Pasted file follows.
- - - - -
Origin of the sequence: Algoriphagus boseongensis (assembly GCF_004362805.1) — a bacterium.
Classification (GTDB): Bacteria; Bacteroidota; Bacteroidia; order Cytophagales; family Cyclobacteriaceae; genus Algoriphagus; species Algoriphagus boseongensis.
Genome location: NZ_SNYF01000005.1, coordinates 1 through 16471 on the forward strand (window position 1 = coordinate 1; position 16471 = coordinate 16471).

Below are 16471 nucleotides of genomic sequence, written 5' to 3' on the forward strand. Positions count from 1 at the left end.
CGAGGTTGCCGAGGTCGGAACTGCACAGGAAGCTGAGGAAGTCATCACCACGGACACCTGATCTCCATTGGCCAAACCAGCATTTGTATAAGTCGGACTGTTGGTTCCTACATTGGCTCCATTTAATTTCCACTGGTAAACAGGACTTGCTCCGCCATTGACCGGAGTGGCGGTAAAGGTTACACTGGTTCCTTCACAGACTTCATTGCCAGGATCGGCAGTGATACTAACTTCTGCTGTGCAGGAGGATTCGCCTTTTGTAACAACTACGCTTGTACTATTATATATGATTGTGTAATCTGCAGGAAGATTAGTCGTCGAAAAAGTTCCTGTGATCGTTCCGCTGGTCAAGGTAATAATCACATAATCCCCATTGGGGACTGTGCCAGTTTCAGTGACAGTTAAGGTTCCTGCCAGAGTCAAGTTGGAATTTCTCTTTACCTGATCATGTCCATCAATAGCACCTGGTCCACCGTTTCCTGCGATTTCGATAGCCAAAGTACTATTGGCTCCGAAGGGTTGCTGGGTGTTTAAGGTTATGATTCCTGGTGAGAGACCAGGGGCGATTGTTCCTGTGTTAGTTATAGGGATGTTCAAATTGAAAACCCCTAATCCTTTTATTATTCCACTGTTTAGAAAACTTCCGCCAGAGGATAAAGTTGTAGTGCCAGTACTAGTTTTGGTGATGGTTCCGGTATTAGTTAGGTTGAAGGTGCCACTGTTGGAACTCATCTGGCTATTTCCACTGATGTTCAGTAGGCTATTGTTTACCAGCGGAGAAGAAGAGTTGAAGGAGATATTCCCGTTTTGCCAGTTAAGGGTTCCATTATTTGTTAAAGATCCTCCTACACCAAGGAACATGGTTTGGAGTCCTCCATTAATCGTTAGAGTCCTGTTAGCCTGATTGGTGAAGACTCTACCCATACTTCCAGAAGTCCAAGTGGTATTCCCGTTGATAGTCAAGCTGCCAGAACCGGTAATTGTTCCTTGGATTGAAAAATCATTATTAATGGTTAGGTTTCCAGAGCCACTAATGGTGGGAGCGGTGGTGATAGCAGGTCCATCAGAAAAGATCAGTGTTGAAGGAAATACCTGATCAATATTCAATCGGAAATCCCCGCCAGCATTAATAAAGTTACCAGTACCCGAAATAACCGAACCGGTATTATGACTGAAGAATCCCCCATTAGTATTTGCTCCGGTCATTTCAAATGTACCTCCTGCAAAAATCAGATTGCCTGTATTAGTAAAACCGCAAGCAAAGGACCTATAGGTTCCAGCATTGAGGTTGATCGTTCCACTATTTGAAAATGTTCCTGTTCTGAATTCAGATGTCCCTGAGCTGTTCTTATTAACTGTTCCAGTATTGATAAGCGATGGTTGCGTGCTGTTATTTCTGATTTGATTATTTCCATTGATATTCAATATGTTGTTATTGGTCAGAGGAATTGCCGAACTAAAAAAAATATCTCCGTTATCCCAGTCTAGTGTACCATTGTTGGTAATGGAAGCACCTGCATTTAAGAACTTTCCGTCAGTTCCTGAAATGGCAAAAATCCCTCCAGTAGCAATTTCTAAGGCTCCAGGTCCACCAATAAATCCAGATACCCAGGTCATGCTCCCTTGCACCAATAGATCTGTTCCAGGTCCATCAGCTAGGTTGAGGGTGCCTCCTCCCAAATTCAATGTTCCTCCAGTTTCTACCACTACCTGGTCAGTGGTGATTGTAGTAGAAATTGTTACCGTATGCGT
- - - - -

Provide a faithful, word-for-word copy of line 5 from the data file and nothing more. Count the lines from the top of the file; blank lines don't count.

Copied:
CGAGGTTGCCGAGGTCGGAACTGCACAGGAAGCTGAGGAAGTCATCACCACGGACACCTGATCTCCATTGGCCAAACCAGCATTTGTATAAGTCGGACTGTTGGTTCCTACATTGGCTCCATTTAATTTCCACTGGTAAACAGGACTTGCTCCGCCATTGACCGGAGTGGCGGTAAAGGTTACACTGGTTCCTTCACAGACTTCATTGCCAGGATCGGCAGTGATACTAACTTCTGCTGTGCAGGAGGATTCGCCTTTTGTAACAACTACGCTTGTACTATTATATATGATTGTGTAATCTGCAGGAAGATTAGTCGTCGAAAAAGTTCCTGTGATCGTTCCGCTGGTCAAGGTAATAATCACATAATCCCCATTGGGGACTGTGCCAGTTTCAGTGACAGTTAAGGTTCCTGCCAGAGTCAAGTTGGAATTTCTCTTTACCTGATCATGTCCATCAATAGCACCTGGTCCACCGTTTCCTGCGATTTCGATAGCCAAAGTACTATTGGCTCCGAAGGGTTGCTGGGTGTTTAAGGTTATGATTCCTGGTGAGAGACCAGGGGCGATTGTTCCTGTGTTAGTTATAGGGATGTTCAAATTGAAAACCCCTAATCCTTTTATTATTCCACTGTTTAGAAAACTTCCGCCAGAGGATAAAGTTGTAGTGCCAGTACTAGTTTTGGTGATGGTTCCGGTATTAGTTAGGTTGAAGGTGCCACTGTTGGAACTCATCTGGCTATTTCCACTGATGTTCAGTAGGCTATTGTTTACCAGCGGAGAAGAAGAGTTGAAGGAGATATTCCCGTTTTGCCAGTTAAGGGTTCCATTATTTGTTAAAGATCCTCCTACACCAAGGAACATGGTTTGGAGTCCTCCATTAATCGTTAGAGTCCTGTTAGCCTGATTGGTGAAGACTCTACCCATACTTCCAGAAGTCCAAGTGGTATTCCCGTTGATAGTCAAGCTGCCAGAACCGGTAATTGTTCCTTGGATTGAAAAATCATTATTAATGGTTAGGTTTCCAGAGCCACTAATGGTGGGAGCGGTGGTGATAGCAGGTCCATCAGAAAAGATCAGTGTTGAAGGAAATACCTGATCAATATTCAATCGGAAATCCCCGCCAGCATTAATAAAGTTACCAGTACCCGAAATAACCGAACCGGTATTATGACTGAAGAATCCCCCATTAGTATTTGCTCCGGTCATTTCAAATGTACCTCCTGCAAAAATCAGATTGCCTGTATTAGTAAAACCGCAAGCAAAGGACCTATAGGTTCCAGCATTGAGGTTGATCGTTCCACTATTTGAAAATGTTCCTGTTCTGAATTCAGATGTCCCTGAGCTGTTCTTATTAACTGTTCCAGTATTGATAAGCGATGGTTGCGTGCTGTTATTTCTGATTTGATTATTTCCATTGATATTCAATATGTTGTTATTGGTCAGAGGAATTGCCGAACTAAAAAAAATATCTCCGTTATCCCAGTCTAGTGTACCATTGTTGGTAATGGAAGCACCTGCATTTAAGAACTTTCCGTCAGTTCCTGAAATGGCAAAAATCCCTCCAGTAGCAATTTCTAAGGCTCCAGGTCCACCAATAAATCCAGATACCCAGGTCATGCTCCCTTGCACCAATAGATCTGTTCCAGGTCCATCAGCTAGGTTGAGGGTGCCTCCTCCCAAATTCAATGTTCCTCCAGTTTCTACCACTACCTGGTCAGTGGTGATTGTAGTAGAAATTGTTACCGTATGCGT